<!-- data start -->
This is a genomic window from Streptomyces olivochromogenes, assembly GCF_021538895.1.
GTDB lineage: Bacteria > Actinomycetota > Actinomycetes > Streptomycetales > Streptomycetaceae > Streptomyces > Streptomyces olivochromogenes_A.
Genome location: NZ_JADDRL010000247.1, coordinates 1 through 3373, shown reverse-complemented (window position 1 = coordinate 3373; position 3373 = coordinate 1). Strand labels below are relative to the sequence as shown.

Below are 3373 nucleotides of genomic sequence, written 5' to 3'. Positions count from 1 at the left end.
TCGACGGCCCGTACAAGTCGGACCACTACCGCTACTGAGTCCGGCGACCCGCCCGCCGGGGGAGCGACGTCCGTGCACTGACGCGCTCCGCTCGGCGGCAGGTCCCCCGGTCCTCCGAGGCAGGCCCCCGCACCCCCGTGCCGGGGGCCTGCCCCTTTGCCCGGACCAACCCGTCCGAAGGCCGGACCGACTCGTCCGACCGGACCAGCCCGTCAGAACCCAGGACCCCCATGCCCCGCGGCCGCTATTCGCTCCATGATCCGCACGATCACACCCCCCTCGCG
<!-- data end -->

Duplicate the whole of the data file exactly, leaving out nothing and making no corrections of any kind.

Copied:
This is a genomic window from Streptomyces olivochromogenes, assembly GCF_021538895.1.
GTDB lineage: Bacteria > Actinomycetota > Actinomycetes > Streptomycetales > Streptomycetaceae > Streptomyces > Streptomyces olivochromogenes_A.
Genome location: NZ_JADDRL010000247.1, coordinates 1 through 3373, shown reverse-complemented (window position 1 = coordinate 3373; position 3373 = coordinate 1). Strand labels below are relative to the sequence as shown.

Below are 3373 nucleotides of genomic sequence, written 5' to 3'. Positions count from 1 at the left end.
TCGACGGCCCGTACAAGTCGGACCACTACCGCTACTGAGTCCGGCGACCCGCCCGCCGGGGGAGCGACGTCCGTGCACTGACGCGCTCCGCTCGGCGGCAGGTCCCCCGGTCCTCCGAGGCAGGCCCCCGCACCCCCGTGCCGGGGGCCTGCCCCTTTGCCCGGACCAACCCGTCCGAAGGCCGGACCGACTCGTCCGACCGGACCAGCCCGTCAGAACCCAGGACCCCCATGCCCCGCGGCCGCTATTCGCTCCATGATCCGCACGATCACACCCCCCTCGCG